25 All the people answered, “Let his blood be on us and on our children!”
26 Then he released Barabbas to them. But he had Jesus flogged, and handed him over to be crucified.
Before we look at this trial before Pilate, it is interesting to look at the events that happened at the beginning of chapter 27. At the end of chapter 26, we see Peter wrestling with his guilt because he had denied knowing Jesus. Peter wept bitterly because of his sin. Then in chapter 27 we see Judas dealing with his guilty conscience. Judas realized that his betrayal was going to lead to the execution of Jesus. Because of that, Judas was seized with remorse. He realized his wickedness. He tried to return the thirty silver coins to the chief priests and elders. He confessed, “I have sinned, for I have betrayed innocent blood” (Matthew 27:4).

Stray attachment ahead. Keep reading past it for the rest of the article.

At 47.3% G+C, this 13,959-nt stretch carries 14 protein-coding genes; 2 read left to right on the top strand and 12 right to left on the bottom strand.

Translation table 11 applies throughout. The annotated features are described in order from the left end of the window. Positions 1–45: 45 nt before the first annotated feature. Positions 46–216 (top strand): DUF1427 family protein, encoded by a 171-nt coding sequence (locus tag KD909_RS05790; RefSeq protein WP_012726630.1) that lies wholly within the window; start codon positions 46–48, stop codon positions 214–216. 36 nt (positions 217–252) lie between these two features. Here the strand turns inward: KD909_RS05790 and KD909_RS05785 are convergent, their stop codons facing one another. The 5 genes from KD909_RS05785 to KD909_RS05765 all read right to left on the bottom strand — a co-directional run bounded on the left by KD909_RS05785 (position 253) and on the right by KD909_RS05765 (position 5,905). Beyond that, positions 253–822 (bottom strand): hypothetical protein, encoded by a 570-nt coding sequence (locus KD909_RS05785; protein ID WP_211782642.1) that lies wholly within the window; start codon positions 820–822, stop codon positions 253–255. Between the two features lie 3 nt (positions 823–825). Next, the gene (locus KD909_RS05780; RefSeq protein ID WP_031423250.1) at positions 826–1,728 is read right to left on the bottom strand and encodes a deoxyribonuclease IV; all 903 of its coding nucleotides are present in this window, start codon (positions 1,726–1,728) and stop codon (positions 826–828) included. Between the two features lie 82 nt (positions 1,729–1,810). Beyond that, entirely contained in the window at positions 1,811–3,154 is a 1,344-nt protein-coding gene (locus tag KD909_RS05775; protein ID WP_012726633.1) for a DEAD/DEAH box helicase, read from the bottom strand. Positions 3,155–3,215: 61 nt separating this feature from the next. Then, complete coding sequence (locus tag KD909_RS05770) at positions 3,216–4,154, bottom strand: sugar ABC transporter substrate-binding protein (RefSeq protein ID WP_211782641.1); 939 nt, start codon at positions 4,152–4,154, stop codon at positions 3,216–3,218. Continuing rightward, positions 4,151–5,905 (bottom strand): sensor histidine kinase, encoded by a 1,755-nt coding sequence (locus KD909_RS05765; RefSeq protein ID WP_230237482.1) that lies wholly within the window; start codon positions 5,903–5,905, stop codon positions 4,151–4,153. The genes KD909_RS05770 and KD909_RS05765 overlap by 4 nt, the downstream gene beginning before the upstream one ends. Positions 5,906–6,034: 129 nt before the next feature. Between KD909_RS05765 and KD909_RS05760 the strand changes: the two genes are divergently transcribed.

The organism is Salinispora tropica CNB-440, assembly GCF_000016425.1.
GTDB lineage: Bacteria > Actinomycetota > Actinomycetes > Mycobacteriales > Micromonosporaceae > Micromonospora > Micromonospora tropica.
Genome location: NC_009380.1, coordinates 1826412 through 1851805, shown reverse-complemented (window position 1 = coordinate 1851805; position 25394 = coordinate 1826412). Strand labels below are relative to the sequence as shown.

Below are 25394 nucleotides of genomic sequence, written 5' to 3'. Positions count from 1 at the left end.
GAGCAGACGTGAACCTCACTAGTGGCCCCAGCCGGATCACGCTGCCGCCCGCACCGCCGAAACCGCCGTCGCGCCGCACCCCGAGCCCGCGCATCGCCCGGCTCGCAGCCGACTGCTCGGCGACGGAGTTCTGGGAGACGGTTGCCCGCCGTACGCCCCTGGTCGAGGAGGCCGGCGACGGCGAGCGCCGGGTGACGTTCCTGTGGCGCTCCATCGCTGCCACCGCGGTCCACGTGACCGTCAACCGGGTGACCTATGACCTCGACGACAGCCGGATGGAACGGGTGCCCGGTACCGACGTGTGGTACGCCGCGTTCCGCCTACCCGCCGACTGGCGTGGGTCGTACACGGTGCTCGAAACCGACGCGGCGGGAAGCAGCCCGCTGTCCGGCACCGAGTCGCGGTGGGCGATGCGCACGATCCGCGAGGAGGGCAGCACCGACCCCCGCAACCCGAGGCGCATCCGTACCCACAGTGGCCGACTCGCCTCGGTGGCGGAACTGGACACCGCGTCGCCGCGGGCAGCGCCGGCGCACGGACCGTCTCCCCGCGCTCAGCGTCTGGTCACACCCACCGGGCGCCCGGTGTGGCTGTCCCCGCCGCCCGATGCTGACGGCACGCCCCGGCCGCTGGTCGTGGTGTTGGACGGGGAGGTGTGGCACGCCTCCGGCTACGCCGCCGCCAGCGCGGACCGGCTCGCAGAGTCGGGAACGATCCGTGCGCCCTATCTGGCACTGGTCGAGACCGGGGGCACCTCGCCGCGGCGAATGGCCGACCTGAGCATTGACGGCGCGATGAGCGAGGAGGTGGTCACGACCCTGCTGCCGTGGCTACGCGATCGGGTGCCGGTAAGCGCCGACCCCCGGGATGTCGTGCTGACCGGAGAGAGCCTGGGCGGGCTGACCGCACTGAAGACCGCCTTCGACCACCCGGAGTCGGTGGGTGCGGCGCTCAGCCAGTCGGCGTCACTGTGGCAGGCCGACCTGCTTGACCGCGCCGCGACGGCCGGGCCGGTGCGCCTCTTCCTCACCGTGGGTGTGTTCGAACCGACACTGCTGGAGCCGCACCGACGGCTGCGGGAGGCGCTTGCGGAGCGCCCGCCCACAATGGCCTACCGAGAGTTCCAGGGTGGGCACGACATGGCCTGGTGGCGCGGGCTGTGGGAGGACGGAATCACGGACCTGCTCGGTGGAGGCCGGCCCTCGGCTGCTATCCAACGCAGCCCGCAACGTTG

The chief priests and the elders did absolutely nothing to help him with his guilt. They led him into his sin and then when he felt the guilt of his sin they gave him no solution. They tell him, “What is that to us? That’s your responsibility.” Rather than pointing Judas in the right direction, rather than pointing Judas back to God, they pointed him back to himself. But that was absolutely no comfort for Judas. He had no hope when he looked to himself for the solution. He could only see his wickedness and he thought that there was no possible way that he could be forgiven. That was what led him to hang himself. The Jewish leaders were creating all kinds of problems because they thought that it was man’s responsibility to deal with his own sins.